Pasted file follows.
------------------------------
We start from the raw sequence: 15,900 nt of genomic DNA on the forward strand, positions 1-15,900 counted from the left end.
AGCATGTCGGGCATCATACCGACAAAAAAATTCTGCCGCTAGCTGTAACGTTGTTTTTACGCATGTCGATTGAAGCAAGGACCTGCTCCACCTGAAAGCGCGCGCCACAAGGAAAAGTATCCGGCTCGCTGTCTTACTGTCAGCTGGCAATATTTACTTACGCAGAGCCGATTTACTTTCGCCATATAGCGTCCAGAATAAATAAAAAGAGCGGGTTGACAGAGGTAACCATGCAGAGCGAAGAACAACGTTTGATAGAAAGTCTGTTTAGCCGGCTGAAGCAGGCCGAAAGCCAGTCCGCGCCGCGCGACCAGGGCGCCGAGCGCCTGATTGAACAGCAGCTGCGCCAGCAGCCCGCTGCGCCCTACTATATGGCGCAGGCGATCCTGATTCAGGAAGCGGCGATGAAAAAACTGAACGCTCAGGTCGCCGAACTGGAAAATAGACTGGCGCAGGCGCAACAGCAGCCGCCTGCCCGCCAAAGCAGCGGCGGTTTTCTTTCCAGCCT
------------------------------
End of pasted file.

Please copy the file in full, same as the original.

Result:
We start from the raw sequence: 15,900 nt of genomic DNA on the forward strand, positions 1-15,900 counted from the left end.
AGCATGTCGGGCATCATACCGACAAAAAAATTCTGCCGCTAGCTGTAACGTTGTTTTTACGCATGTCGATTGAAGCAAGGACCTGCTCCACCTGAAAGCGCGCGCCACAAGGAAAAGTATCCGGCTCGCTGTCTTACTGTCAGCTGGCAATATTTACTTACGCAGAGCCGATTTACTTTCGCCATATAGCGTCCAGAATAAATAAAAAGAGCGGGTTGACAGAGGTAACCATGCAGAGCGAAGAACAACGTTTGATAGAAAGTCTGTTTAGCCGGCTGAAGCAGGCCGAAAGCCAGTCCGCGCCGCGCGACCAGGGCGCCGAGCGCCTGATTGAACAGCAGCTGCGCCAGCAGCCCGCTGCGCCCTACTATATGGCGCAGGCGATCCTGATTCAGGAAGCGGCGATGAAAAAACTGAACGCTCAGGTCGCCGAACTGGAAAATAGACTGGCGCAGGCGCAACAGCAGCCGCCTGCCCGCCAAAGCAGCGGCGGTTTTCTTTCCAGCCT